Find out what Trump is planning on election day

In the run-up to the US presidential election and on election day, YouTube will only place ads on the home page for one candidate: Donald Trump.

The team behind President Trump’s re-election campaign made a deal in early November with the video platform in which they bought all the advertising space for the current American president.

Trump will be prominent on the most important days on which voters across the country are preparing to go to the polls on November 3.

The estimated costs of Trump’s advertisements amount to more than one million dollars per day. The business newspaper Bloomberg writes that Trump can spend 500 million on digital advertisements in his campaign.

YouTube declined to comment on the deal.

But which Democrat can beat Trump?

All Democratic candidates for the US presidency agree on one thing: their main task is to defeat Donald Trump. Opinions vary considerably among Democrats on how to do this, as the course of potential presidential candidates shows. These are the contenders:

Joe Biden (77)

The man who represents the status quo, and thinks this is a force. He sees himself as captain on a ship in the storm, which can immediately take over the helm. “This is not a time for an intern at the White House.” But he is therefore accessible among older and black America.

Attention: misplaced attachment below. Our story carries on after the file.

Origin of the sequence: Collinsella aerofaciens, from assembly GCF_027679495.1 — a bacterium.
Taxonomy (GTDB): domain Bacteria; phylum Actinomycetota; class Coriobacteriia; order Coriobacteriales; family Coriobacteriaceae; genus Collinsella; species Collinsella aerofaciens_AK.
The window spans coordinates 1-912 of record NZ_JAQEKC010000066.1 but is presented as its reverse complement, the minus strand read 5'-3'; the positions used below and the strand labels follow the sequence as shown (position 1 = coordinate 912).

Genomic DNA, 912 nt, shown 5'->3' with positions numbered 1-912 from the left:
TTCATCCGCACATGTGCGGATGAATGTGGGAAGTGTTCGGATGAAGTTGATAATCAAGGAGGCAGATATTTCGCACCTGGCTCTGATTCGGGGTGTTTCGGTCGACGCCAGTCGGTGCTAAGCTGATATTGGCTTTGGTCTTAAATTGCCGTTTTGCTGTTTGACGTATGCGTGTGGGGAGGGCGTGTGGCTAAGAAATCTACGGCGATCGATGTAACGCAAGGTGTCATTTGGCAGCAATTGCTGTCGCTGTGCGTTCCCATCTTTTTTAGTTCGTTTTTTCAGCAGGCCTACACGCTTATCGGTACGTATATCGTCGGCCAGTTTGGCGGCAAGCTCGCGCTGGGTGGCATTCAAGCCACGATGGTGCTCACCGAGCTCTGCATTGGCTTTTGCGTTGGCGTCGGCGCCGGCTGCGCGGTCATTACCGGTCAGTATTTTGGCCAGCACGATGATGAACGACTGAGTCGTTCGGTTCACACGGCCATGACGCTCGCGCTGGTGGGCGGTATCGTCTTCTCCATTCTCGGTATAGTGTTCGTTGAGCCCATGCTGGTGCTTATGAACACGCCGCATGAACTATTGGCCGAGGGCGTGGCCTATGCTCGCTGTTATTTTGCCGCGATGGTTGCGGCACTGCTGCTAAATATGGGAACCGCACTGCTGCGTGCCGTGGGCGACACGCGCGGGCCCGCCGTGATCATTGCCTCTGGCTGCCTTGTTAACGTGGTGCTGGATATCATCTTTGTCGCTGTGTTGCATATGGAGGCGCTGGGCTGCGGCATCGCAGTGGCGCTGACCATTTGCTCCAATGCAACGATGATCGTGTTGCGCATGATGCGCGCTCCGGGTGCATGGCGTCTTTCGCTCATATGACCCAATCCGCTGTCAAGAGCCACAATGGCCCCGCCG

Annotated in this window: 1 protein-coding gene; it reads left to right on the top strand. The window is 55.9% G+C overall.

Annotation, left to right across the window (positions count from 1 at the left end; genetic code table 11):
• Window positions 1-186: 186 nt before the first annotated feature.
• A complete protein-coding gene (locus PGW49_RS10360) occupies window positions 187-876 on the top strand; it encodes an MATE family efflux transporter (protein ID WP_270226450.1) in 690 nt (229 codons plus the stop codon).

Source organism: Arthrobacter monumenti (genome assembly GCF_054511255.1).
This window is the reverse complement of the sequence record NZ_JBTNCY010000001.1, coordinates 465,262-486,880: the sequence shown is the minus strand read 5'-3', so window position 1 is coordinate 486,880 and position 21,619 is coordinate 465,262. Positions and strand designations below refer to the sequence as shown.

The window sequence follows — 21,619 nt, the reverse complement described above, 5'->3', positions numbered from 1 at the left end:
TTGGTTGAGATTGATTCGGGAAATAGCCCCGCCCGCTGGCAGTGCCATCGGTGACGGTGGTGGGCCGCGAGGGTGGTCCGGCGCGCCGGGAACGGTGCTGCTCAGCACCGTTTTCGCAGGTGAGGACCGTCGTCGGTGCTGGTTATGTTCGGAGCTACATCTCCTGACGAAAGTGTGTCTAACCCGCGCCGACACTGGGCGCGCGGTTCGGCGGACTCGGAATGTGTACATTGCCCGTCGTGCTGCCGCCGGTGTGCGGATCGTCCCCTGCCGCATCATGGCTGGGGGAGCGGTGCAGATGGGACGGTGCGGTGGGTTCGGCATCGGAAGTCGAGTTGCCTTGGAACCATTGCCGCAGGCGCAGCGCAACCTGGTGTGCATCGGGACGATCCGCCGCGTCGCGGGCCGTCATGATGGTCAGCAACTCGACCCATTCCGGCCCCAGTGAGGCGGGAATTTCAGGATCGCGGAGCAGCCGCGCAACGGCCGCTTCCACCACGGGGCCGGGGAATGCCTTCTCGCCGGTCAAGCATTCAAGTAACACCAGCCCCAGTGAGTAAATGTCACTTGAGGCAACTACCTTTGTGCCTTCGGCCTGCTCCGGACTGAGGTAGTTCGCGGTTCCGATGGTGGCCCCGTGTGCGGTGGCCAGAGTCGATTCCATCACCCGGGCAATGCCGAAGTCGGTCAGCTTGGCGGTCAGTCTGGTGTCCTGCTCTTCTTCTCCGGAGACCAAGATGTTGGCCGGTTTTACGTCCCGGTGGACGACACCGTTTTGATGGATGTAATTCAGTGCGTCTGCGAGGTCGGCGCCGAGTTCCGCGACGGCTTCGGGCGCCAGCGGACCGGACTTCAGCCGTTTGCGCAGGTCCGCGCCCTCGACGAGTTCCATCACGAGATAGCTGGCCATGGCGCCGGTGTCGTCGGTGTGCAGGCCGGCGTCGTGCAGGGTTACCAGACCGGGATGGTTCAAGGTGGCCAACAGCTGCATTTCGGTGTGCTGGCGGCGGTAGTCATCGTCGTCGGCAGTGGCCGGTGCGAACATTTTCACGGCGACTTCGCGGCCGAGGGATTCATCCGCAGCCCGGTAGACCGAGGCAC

But experience works both ways. Joe opted for war and free trade and heavy punishment for black Americans. What he is proud of is what others blame him for. His collaboration with Republicans, his years with Obama. He lied a little, he pirated a little, and now the years begin to count. “Sleepy Joe,” as Trump calls him, regularly gets lost in his own stories.

Bernie Sanders (78)

Like Biden, he has a long history in American politics, but far from power but preaches progressive revolution. Uncompromising consistency has made him the idol of the youngest generation, but this frightens Americans who thrive better in the system. The big question: of whom are the most?

As a real populist, Sanders believes he is best able to punctuate Trump’s false populist promises (“He said he was a different kind of Republican, a pillar of the working class – but then you don’t make a tax law that makes 83 percent of the richest proceeds to the richest 1 percent”) With this he hopes to reclaim the Rust Belt, the Northeast, that was lost under Clinton.

But he has persistent sympathies for hard-left regimes in Latin America at other times. That could scare off many moderate Republicans, who could otherwise vote for a Democrat. When the Democrats recaptured the House of Representatives in mid-term elections in 2018, it was thanks to this kind of bourgeois switchers.

Trump can also use a possible loss of Sanders to increase his chances. A repeat of 2016 is quite reasonable when hatred of Sanders voters towards the Democratic establishment in general and Clinton, in particular, cost her ultimately votes.

For that reason, Trump is now also heating the fire. He pointed out an amendment to the debate rules of the Democrats in favor of Michael Bloomberg. “The Democratic Party is again manipulating the elections against Crazy Bernie (…). They retake Bernie, like in 2016.”

Elizabeth Warren (70)